It was every bad sports parent cliché, times 10. It was laughable considering young JaVale’s body of work.
“He is not a knucklehead,” McGee told Mike Wise back in January. “JaVale is a good kid. My son is special. He has gifts you can’t teach: hands, height and heart. If I’m the Wizards and I’m really trying to build a franchise, really committed to rebuilding and developing, I would nurture that talent. I would help a kid like JaVale the best I could.”
For good measure she added: “My son is the future of the NBA.”
The Wizards thought so highly of possessing such an asset that they shipped him to Denver a couple months later.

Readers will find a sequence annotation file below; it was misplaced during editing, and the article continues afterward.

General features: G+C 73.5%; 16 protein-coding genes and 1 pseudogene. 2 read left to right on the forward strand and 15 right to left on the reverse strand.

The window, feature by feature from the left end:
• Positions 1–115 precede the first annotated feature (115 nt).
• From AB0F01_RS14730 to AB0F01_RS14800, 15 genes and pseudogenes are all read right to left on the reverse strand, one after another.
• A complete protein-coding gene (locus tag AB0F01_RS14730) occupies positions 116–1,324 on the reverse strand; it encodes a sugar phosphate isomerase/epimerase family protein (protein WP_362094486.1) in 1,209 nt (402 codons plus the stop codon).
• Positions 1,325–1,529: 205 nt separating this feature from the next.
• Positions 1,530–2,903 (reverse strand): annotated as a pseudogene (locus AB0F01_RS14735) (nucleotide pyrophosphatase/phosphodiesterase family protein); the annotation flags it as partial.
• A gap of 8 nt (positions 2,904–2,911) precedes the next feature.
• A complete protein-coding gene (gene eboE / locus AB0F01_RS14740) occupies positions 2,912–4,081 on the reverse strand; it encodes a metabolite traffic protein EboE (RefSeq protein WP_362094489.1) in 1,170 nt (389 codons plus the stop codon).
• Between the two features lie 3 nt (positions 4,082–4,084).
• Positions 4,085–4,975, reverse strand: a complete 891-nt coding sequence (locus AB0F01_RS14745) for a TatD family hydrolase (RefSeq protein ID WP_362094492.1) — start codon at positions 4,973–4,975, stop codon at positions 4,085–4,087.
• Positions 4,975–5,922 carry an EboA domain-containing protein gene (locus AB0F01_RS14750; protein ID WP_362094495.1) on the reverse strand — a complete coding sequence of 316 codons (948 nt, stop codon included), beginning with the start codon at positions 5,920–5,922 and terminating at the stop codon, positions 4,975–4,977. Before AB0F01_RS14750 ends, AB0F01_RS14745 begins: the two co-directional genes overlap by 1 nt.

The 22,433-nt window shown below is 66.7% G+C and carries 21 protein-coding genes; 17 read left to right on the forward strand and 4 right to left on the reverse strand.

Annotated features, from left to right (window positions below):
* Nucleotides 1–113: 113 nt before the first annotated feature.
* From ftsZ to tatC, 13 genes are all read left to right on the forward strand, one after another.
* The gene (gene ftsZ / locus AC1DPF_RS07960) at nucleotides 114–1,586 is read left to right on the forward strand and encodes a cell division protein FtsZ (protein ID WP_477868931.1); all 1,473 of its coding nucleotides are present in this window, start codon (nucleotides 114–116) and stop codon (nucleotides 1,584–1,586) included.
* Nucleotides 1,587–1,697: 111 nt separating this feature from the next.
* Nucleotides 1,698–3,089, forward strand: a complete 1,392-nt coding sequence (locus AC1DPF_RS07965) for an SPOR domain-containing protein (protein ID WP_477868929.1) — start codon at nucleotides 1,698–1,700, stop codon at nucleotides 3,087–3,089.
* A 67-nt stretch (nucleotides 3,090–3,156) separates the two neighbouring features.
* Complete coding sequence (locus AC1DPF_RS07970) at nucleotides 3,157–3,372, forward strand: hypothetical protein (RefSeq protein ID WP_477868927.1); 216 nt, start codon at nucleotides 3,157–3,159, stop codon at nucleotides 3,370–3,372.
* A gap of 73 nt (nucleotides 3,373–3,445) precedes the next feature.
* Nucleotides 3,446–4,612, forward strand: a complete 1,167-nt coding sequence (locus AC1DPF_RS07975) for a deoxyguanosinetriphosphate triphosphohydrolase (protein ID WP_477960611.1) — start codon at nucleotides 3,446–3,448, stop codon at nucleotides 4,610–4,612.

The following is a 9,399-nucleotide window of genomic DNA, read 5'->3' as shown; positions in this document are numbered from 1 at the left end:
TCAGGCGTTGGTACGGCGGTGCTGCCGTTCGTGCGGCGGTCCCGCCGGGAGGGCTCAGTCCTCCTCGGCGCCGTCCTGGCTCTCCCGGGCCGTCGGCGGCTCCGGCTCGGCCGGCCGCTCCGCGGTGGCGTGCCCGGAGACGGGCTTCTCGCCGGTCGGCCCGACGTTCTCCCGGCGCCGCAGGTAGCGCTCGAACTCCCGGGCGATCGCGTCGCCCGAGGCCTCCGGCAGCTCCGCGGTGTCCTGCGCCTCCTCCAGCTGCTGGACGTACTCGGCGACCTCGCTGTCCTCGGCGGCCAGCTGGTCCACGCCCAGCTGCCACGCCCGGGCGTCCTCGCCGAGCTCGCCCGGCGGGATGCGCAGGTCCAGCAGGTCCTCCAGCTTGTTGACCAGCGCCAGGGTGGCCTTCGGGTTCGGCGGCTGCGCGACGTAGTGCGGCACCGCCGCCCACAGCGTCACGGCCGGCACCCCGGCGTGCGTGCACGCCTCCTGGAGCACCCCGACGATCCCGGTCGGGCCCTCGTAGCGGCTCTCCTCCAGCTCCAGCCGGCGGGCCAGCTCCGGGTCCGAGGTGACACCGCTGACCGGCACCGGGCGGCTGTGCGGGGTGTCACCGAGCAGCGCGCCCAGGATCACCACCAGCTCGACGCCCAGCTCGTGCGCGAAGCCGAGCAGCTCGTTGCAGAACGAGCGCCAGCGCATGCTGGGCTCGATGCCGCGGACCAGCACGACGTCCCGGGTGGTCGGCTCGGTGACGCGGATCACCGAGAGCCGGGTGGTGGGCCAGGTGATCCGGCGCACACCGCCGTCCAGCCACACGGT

Pam McGee considers her son the future of professional basketball. Eddie Van Halen believes his son was destined for Julliard if he hadn’t been pulled out of high school at 16 to hit the road with a legendary rock band. These probably aren’t healthy expectations, let alone realistic ones.
But why am I judging them as parents so harshly? Maybe it’s because I wonder if I am pushing my kids enough to achieve. Maybe it’s because I worry about the kind of future I’m creating for them. Maybe their failure would say more about me than them. Or maybe I’m just lazy.
“One of the things I always tell my kids is that it’s OK to head out for wonderful, but on your way to wonderful, you’re gonna have to pass through all right. When you get to all right, take a good look around and get used to it, because that may be as far as you’re gonna go.”
The great soul singer Bill Withers says that in “Still Bill,” the fascinating 2010 documentary of his life.